Sunday, October 05, 2008

Swampfest 2008

We had another amazing outdoor adventure this weekend. This time we went to "Swampfest" at Congaree National Park. This is the same Natl. Park where we took the free canoe trip a few months back. The girls and I have also participated in their junior Ranger program. The girls went to 2 classes and earned badges and everything.

This weekend was an annual event that celebrated the local heritage and environment. The local church just down the road from the park had free carnival rides and gospel music. There were lots of vendors, hayrides, and nature programs throughout the day. We got there late in the afternoon on Saturday just in time for a guided nature hike along the 2 1/2 mile boardwalk trail. The guide was a volunteer who is an elementary school science teacher. Walking the trail with him was like walking with a talking encyclopedia. It was only our family and a local photographer on the hike so we had his full attention and were able to ask lots of questions. He pointed out edible plants and trees along the way, told us about the history of the environment, and treated us to a wonderful learning experience.

Congaree National Park has the "largest remnant of old-growth floodplain forest remaining on the continent! Experience national and state champion trees, towering to record size amidst astonishing biodiversity" ( I just copied that from their website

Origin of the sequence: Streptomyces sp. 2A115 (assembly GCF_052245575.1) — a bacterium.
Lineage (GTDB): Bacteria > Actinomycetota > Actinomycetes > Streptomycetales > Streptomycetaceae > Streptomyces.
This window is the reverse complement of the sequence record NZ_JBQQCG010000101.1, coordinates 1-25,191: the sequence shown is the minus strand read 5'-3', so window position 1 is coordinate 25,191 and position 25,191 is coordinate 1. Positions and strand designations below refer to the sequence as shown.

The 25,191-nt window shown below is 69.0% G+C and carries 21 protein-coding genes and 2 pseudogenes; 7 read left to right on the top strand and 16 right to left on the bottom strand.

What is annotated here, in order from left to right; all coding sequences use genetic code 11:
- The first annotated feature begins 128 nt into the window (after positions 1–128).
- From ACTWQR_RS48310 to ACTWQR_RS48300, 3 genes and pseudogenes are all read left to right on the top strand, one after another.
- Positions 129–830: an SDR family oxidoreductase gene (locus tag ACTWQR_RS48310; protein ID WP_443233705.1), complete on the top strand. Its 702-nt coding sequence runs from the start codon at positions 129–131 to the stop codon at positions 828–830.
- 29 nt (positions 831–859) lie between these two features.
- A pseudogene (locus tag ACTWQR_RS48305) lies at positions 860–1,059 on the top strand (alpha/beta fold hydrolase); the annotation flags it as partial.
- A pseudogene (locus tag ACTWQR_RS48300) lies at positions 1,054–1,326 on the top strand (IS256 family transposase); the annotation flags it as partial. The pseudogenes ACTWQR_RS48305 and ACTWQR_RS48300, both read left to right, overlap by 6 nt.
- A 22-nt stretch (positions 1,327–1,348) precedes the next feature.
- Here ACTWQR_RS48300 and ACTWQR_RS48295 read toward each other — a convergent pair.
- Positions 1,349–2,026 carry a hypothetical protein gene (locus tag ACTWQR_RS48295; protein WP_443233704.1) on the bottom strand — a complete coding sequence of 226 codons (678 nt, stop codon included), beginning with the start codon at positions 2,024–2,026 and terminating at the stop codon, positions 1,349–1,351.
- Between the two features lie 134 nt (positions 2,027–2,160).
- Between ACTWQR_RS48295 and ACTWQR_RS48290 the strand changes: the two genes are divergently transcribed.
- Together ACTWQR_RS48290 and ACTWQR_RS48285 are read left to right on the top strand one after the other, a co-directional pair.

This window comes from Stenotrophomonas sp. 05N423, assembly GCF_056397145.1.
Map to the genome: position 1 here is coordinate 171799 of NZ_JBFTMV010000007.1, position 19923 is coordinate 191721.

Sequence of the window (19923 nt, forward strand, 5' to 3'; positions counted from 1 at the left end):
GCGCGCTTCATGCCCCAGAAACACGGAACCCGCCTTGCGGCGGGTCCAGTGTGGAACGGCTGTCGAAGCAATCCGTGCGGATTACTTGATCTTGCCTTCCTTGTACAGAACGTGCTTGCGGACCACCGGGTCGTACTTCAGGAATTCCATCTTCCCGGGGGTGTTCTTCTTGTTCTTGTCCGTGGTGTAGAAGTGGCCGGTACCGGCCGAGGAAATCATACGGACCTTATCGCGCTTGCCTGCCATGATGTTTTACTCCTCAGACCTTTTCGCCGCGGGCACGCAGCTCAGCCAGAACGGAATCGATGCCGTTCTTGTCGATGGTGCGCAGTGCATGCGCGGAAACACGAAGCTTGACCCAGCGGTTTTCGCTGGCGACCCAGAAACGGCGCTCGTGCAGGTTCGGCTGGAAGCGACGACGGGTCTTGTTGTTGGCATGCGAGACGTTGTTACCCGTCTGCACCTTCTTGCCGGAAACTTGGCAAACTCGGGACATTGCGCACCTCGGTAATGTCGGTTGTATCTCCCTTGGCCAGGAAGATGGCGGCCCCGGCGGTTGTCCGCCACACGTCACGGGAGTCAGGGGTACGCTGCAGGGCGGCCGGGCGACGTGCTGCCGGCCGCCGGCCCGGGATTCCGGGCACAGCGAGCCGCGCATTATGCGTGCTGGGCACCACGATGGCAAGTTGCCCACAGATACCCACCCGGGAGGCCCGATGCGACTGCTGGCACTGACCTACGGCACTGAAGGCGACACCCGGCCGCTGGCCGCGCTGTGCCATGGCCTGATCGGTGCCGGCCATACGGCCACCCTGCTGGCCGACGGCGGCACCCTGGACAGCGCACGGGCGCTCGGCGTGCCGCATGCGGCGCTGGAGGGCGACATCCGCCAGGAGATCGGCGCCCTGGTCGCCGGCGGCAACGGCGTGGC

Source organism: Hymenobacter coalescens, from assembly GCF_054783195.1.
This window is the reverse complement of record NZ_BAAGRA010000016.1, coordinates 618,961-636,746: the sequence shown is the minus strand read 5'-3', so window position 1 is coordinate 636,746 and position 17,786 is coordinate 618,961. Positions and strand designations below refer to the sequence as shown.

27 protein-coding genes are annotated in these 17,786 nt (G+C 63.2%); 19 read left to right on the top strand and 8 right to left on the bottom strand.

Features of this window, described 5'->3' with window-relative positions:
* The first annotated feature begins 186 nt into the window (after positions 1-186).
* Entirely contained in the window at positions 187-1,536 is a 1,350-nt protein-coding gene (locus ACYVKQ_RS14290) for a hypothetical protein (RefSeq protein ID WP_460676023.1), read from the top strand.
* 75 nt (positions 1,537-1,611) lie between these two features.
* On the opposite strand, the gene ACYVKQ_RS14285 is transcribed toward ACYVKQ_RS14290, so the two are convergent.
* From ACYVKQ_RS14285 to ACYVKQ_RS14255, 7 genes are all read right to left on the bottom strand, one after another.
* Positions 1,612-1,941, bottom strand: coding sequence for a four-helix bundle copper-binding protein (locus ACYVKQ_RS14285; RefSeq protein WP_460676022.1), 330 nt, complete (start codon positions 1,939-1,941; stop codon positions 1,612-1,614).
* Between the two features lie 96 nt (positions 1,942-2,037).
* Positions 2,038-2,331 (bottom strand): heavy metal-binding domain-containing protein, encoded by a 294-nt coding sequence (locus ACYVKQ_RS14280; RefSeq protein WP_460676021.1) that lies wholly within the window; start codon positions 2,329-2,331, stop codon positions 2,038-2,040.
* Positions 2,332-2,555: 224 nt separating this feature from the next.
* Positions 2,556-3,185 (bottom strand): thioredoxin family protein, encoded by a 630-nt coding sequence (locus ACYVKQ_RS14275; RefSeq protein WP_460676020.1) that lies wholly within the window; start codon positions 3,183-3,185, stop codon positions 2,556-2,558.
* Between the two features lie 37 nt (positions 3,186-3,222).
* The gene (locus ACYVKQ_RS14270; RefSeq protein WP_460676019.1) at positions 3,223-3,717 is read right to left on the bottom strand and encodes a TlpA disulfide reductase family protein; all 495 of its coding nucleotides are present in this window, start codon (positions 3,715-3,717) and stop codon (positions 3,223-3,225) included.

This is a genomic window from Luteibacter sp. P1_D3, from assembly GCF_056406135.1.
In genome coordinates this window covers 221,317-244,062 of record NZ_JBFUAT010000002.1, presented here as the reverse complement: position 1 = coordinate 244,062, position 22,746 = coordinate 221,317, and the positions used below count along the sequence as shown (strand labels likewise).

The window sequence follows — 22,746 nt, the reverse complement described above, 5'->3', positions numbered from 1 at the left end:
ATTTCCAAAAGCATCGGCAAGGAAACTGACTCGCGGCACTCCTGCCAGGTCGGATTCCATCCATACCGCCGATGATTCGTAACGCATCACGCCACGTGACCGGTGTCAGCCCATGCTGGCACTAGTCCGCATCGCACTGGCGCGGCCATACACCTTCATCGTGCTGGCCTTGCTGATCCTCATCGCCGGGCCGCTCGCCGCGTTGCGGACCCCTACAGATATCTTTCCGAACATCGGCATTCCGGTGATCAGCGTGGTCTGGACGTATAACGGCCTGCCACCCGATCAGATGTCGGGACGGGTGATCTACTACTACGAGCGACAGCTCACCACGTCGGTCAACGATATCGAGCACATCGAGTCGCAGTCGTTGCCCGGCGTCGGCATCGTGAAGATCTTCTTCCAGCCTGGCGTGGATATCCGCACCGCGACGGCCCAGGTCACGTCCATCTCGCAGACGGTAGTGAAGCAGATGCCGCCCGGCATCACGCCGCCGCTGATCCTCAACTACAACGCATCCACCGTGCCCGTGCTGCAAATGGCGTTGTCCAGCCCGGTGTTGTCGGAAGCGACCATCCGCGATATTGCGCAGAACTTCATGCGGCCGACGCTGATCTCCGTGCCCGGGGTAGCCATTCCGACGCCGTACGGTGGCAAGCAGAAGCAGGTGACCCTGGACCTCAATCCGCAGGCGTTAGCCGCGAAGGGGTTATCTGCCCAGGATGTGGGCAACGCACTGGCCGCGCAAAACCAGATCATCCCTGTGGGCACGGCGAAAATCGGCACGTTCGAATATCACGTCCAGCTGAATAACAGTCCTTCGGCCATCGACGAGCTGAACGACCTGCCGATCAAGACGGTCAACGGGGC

since I'm tired and being lazy tonight.)

Here's our guide pointing to and telling us about the cypress and tupelo trees.
Here they are gazing up at the champion Loblolly pine tree. It was massive.


I'm posting this video so you can hear his voice and get an idea of the kind of detailed nature experience we were getting. He had just pulled up a rotting log and grabbed this salamander and proceeded to tell us all about it. It sounds like the discovery channel, doesn't it? He told us the Latin or scientific and common names to everything around.
video

2 comments:

William Kruidenier said...

Can't believe the size of that pine -- amazing to think that the entire continent was once filled with trees that size!

Just bought a fig tree this morning to plant, and am going to transplant the avocados into the yard -- will try to save you one. Pix to come.

SJ said...

Lol! He really DOES sound like an encyclopedia! That is hilarious!